This post originally appeared on the website of PEN International.

Police have arrested three men in connection with the murder of journalist Sandeep Kothari, who was kidnapped and burned to death in the state of Madhya Pradesh over the weekend. PEN calls on the authorities to conduct a thorough investigation into this brutal murder and to bring all perpetrators to justice.

According to media reports, 40 year-old Sandeep Kothari, who worked for a local Jabalpur-based Hindi daily, was kidnapped from his home on June 19, choked, and set on fire. His charred body was discovered in the neighbouring district of Maharashtra the following evening. According to a number of reports, Kothari was targeted because of his writing about illegal mining in the area, and for refusing to withdraw a court case he filed against individuals involved in the mining racket.

Police officials have said the three men arrested were suspected to be involved in illegal mining.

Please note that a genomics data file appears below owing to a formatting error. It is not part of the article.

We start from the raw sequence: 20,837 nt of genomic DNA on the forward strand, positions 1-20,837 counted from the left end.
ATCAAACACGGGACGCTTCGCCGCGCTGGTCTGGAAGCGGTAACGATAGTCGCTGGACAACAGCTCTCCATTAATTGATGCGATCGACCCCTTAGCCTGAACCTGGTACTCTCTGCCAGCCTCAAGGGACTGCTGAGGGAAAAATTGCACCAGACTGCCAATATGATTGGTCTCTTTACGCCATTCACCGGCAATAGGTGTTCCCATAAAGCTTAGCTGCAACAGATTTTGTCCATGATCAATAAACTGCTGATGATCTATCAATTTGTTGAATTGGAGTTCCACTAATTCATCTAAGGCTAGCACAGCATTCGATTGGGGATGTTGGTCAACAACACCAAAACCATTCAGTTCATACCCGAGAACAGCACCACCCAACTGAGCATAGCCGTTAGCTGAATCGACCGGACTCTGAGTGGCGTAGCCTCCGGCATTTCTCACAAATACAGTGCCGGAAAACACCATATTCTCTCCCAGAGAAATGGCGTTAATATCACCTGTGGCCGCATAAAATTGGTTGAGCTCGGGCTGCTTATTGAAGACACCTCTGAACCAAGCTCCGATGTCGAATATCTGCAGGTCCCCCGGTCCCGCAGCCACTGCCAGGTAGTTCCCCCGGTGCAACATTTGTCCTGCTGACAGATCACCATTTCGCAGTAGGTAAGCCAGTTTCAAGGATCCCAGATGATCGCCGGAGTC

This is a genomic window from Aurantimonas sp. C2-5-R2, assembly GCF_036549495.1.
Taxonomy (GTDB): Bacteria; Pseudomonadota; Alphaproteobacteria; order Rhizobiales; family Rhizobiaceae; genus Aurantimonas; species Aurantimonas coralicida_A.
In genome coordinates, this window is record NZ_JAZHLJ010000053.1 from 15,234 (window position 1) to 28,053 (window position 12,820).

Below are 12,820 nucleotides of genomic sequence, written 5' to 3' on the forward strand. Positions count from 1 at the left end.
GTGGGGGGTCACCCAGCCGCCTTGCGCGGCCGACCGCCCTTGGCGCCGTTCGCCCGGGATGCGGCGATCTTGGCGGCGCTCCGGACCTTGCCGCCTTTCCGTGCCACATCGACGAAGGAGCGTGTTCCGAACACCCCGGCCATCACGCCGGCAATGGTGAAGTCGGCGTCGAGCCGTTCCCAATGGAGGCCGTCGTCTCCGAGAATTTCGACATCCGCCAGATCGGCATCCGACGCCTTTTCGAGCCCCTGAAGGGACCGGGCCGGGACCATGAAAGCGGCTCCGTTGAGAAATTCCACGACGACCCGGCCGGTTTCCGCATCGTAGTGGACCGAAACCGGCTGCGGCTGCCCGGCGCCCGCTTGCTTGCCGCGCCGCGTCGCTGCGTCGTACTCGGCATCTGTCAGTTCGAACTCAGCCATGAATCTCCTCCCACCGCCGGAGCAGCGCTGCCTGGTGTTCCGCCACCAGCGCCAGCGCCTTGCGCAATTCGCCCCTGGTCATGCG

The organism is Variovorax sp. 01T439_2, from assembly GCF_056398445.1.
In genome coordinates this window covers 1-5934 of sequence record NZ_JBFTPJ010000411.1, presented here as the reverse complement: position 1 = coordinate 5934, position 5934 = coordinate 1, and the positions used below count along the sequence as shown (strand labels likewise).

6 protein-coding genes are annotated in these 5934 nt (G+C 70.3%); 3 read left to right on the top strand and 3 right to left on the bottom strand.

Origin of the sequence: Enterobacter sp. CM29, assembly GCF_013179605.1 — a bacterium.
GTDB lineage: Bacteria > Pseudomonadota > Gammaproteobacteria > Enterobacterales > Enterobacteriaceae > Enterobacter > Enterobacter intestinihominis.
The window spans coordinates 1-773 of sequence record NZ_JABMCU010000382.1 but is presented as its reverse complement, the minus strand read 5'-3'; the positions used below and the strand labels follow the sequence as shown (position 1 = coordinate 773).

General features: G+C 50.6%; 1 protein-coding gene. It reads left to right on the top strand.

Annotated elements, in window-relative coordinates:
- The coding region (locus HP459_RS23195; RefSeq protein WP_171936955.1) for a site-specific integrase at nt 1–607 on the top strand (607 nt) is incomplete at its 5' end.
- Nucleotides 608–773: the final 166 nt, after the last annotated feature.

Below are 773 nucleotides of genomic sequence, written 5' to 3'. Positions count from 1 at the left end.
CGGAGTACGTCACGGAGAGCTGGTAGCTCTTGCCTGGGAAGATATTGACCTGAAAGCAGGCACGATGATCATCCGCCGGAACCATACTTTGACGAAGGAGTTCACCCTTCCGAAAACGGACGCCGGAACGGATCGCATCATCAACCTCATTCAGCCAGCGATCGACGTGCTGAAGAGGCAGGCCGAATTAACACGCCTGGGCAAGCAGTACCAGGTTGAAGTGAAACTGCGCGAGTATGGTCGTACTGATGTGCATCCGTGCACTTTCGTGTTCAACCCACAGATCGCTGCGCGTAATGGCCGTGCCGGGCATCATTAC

“This is a horrific reminder of the perils of being a journalist in India. India’s authorities must thoroughly investigate the murder of Sandeep Kothari and all cases of journalists killed in connection with their work,” said Marian Botsford Fraser, Chair of PEN International’s Writers in Prison Program. “It imperative that these investigations are conducted with sense of urgency, that motives are confirmed and that all perpetrators are brought to justice in order to combat the culture of impunity that persists in India.”

India is ranked 136 out of 180 nations in the 2015 World Press Freedom Index, according to Reporters Without Borders. Earlier this month, freelance journalist Jagender Singh was similarly set on fire after accusing a state minister of involvement in illegal mining and land seizures in northern India. Singh later died from his burns.

‘”It’s not enough for the murderers of Jagender Singh and Sandeep Kothari to be caught; each person up the chain of command who conspired in their horrific killings must be identified and convicted—and swiftly,” said Karuna Nundy, founding member of PEN Delhi Center.

In May this year, PEN International, in partnership with PEN Canada and the International Human Rights Program (IHRP) at the University of Toronto Faculty of Law, released the ground-breaking report Imposing Silence: The Use of India’s Laws to Suppress Free Speech, which documents the ways in which India’s laws fail to protect freedom of speech.